Physical music is, however, just an external sign of a deeper music that is hidden within. Rumi illustrates this by contrasting the noise made by the outside of the nutshell with that of its inmost part.

 

The nutshell makes a sound when it is cracked, but where is the voice of the kernel and the oil?

It has a voice, but not in the ear's perception; its voice is hidden in the ear of intoxication.

If the kernel didn't have a good voice, how could one hear the crunching voice of the shell?

Interpret the crunching of this from that, so you can silently get the kernel.8

 

Yet listening to music is not exclusively a preoccupation of humanity. In a commentary on what might be called divine perversity, Rumi portrays God's almost aesthetic enjoyment of the cries and prayers of the faithful:

 

How many abundantly sincere ones cry in prayer, so that the smoke of their sincerity rises to heaven,

So that it reaches the top of the cosmic roof, with the smell of incense from the lament of sinners?

There are angels who cry out to God, "You who answer every prayer, you who are always near,

"The faithful worshiper abases himself; he knows nothing for certain except for you. "You give presents to strangers, and everyone who longs for something seeks it from you."

God says it is not from His own wish - His friendship is the essence of the delayed gift.

"Need brought man from forgetfulness towards me; it yanked him by his hair to my presence.

"If I fulfill his need, he will go back, and will become absorbed in that game again.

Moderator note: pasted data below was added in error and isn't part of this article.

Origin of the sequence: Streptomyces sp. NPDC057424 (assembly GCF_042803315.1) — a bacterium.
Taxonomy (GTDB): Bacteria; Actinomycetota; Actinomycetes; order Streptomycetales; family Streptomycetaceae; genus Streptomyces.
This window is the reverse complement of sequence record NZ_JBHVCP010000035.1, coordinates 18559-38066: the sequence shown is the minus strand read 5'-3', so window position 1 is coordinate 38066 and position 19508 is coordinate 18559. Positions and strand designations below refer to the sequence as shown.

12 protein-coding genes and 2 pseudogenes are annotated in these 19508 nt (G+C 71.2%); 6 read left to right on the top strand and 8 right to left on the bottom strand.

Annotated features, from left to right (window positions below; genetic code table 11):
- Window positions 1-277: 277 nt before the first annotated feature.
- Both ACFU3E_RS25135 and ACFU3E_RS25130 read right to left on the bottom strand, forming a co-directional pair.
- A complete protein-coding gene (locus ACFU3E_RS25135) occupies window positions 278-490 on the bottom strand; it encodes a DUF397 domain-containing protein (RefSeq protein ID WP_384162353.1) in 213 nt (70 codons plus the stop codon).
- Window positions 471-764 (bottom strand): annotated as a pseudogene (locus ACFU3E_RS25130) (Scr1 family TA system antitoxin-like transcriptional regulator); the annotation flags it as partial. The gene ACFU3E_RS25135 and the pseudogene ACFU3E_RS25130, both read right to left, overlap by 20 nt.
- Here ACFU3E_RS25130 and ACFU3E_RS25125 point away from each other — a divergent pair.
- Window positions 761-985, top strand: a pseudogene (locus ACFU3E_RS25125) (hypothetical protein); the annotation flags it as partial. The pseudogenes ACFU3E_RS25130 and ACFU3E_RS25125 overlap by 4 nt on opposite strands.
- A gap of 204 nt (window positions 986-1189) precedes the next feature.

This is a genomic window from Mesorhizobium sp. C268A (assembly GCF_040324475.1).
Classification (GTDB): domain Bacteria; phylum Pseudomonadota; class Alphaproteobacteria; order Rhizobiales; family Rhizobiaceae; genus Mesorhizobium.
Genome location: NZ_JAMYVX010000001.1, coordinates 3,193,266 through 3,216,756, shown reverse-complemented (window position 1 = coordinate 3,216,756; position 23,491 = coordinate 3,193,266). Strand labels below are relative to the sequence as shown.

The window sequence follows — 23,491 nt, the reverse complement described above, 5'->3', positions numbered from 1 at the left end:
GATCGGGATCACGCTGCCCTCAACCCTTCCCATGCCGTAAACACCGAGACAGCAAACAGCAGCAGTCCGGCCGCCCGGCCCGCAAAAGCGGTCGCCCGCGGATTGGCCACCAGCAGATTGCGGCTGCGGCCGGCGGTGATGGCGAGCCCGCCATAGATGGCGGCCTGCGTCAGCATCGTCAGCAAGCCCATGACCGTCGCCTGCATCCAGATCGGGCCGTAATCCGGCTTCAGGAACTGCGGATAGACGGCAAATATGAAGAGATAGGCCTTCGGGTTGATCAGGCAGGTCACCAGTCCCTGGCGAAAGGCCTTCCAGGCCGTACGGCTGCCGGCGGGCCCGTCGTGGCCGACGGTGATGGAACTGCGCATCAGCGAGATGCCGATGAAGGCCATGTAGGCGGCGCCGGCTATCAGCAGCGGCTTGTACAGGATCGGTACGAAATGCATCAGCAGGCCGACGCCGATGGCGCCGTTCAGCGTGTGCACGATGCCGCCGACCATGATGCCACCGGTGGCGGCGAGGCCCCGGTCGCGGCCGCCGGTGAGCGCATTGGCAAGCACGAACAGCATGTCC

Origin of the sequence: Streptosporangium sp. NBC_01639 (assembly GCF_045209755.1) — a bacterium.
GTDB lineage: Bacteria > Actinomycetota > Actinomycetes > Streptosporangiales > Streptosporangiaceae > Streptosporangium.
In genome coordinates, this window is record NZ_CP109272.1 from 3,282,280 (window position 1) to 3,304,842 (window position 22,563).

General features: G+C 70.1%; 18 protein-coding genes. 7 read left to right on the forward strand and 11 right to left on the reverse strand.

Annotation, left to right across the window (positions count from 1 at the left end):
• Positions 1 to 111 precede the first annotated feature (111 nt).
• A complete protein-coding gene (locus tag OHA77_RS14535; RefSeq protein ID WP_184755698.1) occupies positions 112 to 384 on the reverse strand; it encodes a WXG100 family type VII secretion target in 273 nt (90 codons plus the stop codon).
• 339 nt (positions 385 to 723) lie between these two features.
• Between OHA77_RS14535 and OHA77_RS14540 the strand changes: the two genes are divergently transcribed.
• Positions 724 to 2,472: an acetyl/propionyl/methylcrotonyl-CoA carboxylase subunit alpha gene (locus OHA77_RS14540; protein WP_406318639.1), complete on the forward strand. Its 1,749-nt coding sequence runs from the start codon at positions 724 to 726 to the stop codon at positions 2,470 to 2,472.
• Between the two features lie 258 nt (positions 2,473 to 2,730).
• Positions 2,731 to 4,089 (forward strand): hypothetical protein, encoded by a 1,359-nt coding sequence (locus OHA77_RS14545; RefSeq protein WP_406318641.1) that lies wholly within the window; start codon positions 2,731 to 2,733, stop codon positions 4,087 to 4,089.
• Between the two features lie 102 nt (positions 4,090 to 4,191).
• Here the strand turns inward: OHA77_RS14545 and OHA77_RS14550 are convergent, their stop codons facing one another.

"But if he cries out with his soul, 'Save me,' lamenting with broken heart and injured breast,

"His voice sounds sweet to me, like his calling out 'God!' and telling his secret."

Parrots and nightingales are caged, for by sweet song they give pleasure.

But when are crows and owls caged? They never tell that story.
 

Thus humanity's captivity in the prison of the world, and the cries with which we lament our condition and seek release, are more closely linked then we might have suspected.

Hearing and listening comprise a sensory realm more immediate intimate than sight, but unlike the senses of direct contact, they still cross the distance between self and other. The realm of sound contains both intelligibility and beauty, but it depends on the discrimination and profundity of the listener for proper decoding and interpretation. "The tongue has no customer except the ear."9 The human voice may attract or repel, and even the ugly voice may have positive or negative consequences depending on how it is heard. The voice's music may recall our pre-eternal encounter with God or the cosmic sound of the celestial spheres. Music is also hidden in silence. In the end, Rumi tells us, the musical voice is part of the human condition, and it is intimately connected to our relationship with God.

 

1 See my article "Ruzbihan Baqli on Love as ‘Essential Desire,’" in Gott is schön und Er liebt die Schönheit/God is Beautiful and He Loves Beauty: Festschrift für Annemarie Schimmel, ed. Alma Giese and J. Christoph Bürgel (Bern: Peter Lang, 1994), pp. 181-89.

2 Further on Rumi and music see William Chittick, The Sufi Path of Love: The Spiritual Teachings of Rumi (Albany: State University of New York Press, 1983), pp. 325-329; Annemarie Schimmel, The Triumphal Sun: A Study of the Works of Jalaloddin Rumi (Albany: State University of New York Press, 1993, pp. 210-222; Fatemeh Keshavarz, Reading mystical lyric: The Case of Jalal al-Din Rumi (Columbia, S.C.: University of South Carolina Press, 1998), pp. 105-107; Franklin Lewis, Rumi: Past and Present, East and West; The Life, Teaching and Poetry of Jalâl al-Din Rumi (Oxford ; Boston: Oneworld, 2000), pp. 309- 313.

3 Kulliyat-i Shams ya divan-i kabir, ed. Foruzunfar, no. 1296; 3:123-4. All translations from the Persian are mine unless otherwise noted.

4 Masnavi, ed. Muhammad Isti`lami, 2:1997-2011.

5 Masnavi, 4:229.

6 Divan, quoted in Masnavi, 4:229.

7 Masnavi, 4:732-745.

8 Masnavi, 5:2147-8.

9 Masnavi, 1:14.

All materials copyrighted © by Carl W. Ernst Not to be reproduced without permission